The New York Times ran an article on Monday by Jennifer Preston. It appears lawyers representing 20 media companies, including the New York Times, is asking that the judge on the Zimmerman case, unseal the court files. The lawyers claim that the documents were sealed incorrectly based on procedure, and that this information should be available to the public. Specifically, the press. They are also claiming that Zimmerman’s lawyer did not offer the court evidence proving that sealing the documents was necessary.
“…the lawyers for the media companies, which included The New York Times Company, argued that the records were improperly sealed because Mr. O’Mara did not submit evidence showing that closing them was necessary to prevent a “serious and imminent” threat to the administration of justice.”
You can read the eight-page motion authored by the lawyers representing the media companies, here.
I’m not a lawyer, let me make that perfectly clear. But, as an average citizen reading this article, I have to wonder if this motion on behalf of the media companies, was not done on a self-serving basis and that alone. These same media companies, the ones that didn’t bother to pay attention to the story until nearly 3 weeks after it actually happened, now want front row seats and access to all the preliminary documents?
I may be mistaken, but once the official trial date has been set, and the jury selected, and court proceedings are underway, won’t these same media companies have access to the trial? Isn’t that part of a fundamental right, a public trial?
In this age of competitive digital journalism, it seems to me that these folks don’t want to miss the boat again. Social networks, as noted in an earlier post, “Social Networks Bring Tragic Story to National Media“, brought this story out immediately, and it wasn’t until it spread like wild-fire and almost 3 weeks after that, did the national media perk up and realize there was something going on.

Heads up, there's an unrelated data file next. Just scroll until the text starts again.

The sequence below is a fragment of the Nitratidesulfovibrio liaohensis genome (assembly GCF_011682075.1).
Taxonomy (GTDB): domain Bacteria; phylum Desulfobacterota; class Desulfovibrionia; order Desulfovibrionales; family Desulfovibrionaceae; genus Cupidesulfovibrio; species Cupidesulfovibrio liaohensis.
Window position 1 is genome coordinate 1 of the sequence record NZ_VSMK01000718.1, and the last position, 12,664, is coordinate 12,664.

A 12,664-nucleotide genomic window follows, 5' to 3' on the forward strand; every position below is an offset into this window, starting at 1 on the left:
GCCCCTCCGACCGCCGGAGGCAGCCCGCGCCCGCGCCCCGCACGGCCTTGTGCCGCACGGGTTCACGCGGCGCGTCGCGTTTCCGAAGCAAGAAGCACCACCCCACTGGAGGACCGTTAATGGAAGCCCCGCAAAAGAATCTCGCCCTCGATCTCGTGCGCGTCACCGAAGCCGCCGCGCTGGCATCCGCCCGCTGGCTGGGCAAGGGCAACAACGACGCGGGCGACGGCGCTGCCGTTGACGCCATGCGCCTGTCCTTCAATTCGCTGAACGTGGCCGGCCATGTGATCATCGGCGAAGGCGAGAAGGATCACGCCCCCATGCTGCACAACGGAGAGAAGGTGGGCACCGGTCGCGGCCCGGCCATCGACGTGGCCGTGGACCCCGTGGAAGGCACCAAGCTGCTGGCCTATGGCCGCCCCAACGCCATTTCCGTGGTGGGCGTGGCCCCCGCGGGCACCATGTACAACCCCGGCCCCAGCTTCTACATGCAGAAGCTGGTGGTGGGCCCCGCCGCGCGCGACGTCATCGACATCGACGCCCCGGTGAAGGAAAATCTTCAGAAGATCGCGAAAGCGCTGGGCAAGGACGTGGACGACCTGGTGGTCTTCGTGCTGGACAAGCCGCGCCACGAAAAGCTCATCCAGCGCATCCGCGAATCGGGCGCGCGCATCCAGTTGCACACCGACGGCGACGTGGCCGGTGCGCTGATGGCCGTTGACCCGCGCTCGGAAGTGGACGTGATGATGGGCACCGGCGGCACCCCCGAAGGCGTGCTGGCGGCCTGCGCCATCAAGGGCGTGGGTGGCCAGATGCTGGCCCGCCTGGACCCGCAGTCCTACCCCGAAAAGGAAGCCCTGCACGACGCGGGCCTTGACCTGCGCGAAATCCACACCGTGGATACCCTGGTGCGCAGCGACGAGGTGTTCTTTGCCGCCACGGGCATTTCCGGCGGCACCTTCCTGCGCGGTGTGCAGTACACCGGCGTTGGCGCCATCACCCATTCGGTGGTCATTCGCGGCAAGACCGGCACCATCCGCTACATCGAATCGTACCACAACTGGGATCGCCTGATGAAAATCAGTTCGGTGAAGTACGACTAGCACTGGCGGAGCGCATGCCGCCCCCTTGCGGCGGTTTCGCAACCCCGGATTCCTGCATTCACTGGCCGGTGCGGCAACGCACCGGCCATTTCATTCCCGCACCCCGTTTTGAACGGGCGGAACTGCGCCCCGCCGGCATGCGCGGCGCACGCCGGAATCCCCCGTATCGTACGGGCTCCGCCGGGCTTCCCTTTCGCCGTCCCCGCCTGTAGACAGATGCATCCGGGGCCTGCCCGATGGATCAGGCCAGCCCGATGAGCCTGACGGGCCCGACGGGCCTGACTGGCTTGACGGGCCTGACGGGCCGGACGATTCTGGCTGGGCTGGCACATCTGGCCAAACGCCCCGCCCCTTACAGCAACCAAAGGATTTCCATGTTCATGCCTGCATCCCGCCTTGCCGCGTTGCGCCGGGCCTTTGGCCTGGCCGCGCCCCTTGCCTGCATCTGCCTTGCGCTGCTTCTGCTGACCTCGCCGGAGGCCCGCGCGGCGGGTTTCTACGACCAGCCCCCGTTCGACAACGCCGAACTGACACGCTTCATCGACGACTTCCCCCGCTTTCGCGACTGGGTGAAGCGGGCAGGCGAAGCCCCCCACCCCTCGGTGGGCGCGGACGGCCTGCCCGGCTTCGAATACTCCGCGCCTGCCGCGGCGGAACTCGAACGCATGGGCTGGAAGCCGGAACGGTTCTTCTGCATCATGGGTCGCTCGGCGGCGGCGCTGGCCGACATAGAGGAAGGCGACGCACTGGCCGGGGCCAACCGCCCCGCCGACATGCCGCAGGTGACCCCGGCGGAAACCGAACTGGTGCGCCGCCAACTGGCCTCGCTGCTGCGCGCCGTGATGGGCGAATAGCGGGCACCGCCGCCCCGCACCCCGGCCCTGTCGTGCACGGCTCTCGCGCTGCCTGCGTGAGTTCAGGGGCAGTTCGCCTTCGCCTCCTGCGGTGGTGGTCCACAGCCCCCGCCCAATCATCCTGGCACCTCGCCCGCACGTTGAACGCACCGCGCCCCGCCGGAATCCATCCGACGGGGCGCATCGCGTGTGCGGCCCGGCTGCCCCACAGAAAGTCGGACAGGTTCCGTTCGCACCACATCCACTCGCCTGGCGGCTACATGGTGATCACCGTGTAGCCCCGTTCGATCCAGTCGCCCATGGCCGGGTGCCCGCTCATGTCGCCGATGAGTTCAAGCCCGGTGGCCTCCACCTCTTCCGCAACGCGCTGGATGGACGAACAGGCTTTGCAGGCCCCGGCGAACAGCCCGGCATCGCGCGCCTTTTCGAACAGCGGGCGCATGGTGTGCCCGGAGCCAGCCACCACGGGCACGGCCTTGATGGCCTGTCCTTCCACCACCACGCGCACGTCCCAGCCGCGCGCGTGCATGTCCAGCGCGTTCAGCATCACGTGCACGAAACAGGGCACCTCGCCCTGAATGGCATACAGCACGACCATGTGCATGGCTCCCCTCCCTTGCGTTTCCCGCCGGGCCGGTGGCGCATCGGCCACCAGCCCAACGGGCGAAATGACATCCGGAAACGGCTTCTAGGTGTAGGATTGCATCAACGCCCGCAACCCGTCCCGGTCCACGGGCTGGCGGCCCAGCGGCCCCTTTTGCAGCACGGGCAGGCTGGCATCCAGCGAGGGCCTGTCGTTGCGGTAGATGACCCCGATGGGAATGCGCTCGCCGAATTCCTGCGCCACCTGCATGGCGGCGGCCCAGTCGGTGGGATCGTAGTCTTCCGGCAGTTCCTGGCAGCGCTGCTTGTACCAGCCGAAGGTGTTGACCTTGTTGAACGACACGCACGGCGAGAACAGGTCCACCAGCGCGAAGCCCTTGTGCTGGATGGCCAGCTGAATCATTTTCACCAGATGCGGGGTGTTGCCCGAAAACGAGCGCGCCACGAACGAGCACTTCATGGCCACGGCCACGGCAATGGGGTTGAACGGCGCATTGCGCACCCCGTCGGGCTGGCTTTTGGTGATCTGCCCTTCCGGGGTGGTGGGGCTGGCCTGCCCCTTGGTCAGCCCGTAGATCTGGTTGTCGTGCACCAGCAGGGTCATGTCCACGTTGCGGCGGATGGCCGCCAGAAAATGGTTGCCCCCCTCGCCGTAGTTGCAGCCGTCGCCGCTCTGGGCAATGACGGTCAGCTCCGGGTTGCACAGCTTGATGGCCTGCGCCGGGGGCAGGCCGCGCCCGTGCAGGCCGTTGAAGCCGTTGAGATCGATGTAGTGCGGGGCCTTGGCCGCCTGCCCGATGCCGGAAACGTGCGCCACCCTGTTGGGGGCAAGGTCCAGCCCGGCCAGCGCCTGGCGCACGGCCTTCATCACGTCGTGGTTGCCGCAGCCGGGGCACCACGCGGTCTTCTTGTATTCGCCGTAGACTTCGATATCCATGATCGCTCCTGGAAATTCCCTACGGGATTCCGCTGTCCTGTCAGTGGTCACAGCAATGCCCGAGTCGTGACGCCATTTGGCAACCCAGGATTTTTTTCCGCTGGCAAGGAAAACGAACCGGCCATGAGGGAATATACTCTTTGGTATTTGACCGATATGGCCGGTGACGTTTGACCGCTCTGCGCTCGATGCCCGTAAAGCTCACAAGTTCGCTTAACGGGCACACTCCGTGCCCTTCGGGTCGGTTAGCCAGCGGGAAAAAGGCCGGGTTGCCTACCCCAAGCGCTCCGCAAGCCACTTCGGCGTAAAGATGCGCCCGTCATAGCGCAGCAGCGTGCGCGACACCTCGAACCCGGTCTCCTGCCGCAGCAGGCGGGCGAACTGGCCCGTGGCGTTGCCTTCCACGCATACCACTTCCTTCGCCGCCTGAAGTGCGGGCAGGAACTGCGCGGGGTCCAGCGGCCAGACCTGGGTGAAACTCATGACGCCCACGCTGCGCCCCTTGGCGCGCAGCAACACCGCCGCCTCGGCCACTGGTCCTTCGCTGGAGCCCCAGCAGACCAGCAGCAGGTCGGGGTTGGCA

Something smells rotten in Denmark, as my Grandmother used to say. I’m not sure how access to these documents at this point benefits anyone. I don’t see it benefiting Zimmerman, the family of Trayvon Martin, or the general public. I do see the possibility of the media getting hold of documents and sensationalize them, and use them to sell papers, online hits, etc.
To believe that the release of these documents and the nature of them could in no way taint a jury pool; is to believe that the world is full of lollipops and rainbows.
Maybe I’m a bit cynical, but the coverage of this story has been relentless since the national conglomerates got wind of it. I’m not justifying that or not, it’s just my observation. If I can turn on my television, or computer every day, and find some aspect of this story freshly pressed, then I believe it is in the realm of possibilities that any potential juror could see the same thing.
I think the media companies involved with this motion are forgetting one little, very simple fact. There is no “right to know” in this country. Not legally. Not in the Constitution, no-where. There are however, several rights that are on the “books” that speak directly about trial and the courts. It’s called the Sixth Amendment.
I would suggest that the major media companies involved in this motion, take it on the chin and show up extra early at the start of the trial. Maybe, you can get a good seat.
- Judge steps aside from George Zimmerman case (cnn.com)
- Zimmerman Case Already a Tangle (thedailybeast.com)
- Media outlets seek to open sealed records in Trayvon Martin murder case (dailykos.com)